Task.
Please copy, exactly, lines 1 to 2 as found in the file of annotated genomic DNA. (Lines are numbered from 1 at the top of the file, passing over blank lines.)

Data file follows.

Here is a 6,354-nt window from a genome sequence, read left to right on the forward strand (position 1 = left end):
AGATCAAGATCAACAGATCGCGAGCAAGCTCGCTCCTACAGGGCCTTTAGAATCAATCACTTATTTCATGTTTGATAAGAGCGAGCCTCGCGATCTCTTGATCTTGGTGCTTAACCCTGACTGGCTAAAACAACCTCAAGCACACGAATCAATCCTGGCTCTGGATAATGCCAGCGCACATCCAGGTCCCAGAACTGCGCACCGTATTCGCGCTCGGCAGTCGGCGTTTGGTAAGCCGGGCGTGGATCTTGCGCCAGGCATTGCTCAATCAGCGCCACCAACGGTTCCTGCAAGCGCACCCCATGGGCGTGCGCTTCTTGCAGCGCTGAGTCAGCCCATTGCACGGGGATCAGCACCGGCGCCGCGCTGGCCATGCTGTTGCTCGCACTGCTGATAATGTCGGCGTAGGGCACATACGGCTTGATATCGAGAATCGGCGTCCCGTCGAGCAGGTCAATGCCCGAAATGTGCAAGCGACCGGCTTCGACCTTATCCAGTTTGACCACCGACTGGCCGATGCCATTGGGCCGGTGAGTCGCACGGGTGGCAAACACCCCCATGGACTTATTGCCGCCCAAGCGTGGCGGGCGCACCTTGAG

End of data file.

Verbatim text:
Here is a 6,354-nt window from a genome sequence, read left to right on the forward strand (position 1 = left end):
AGATCAAGATCAACAGATCGCGAGCAAGCTCGCTCCTACAGGGCCTTTAGAATCAATCACTTATTTCATGTTTGATAAGAGCGAGCCTCGCGATCTCTTGATCTTGGTGCTTAACCCTGACTGGCTAAAACAACCTCAAGCACACGAATCAATCCTGGCTCTGGATAATGCCAGCGCACATCCAGGTCCCAGAACTGCGCACCGTATTCGCGCTCGGCAGTCGGCGTTTGGTAAGCCGGGCGTGGATCTTGCGCCAGGCATTGCTCAATCAGCGCCACCAACGGTTCCTGCAAGCGCACCCCATGGGCGTGCGCTTCTTGCAGCGCTGAGTCAGCCCATTGCACGGGGATCAGCACCGGCGCCGCGCTGGCCATGCTGTTGCTCGCACTGCTGATAATGTCGGCGTAGGGCACATACGGCTTGATATCGAGAATCGGCGTCCCGTCGAGCAGGTCAATGCCCGAAATGTGCAAGCGACCGGCTTCGACCTTATCCAGTTTGACCACCGACTGGCCGATGCCATTGGGCCGGTGAGTCGCACGGGTGGCAAACACCCCCATGGACTTATTGCCGCCCAAGCGTGGCGGGCGCACCTTGAG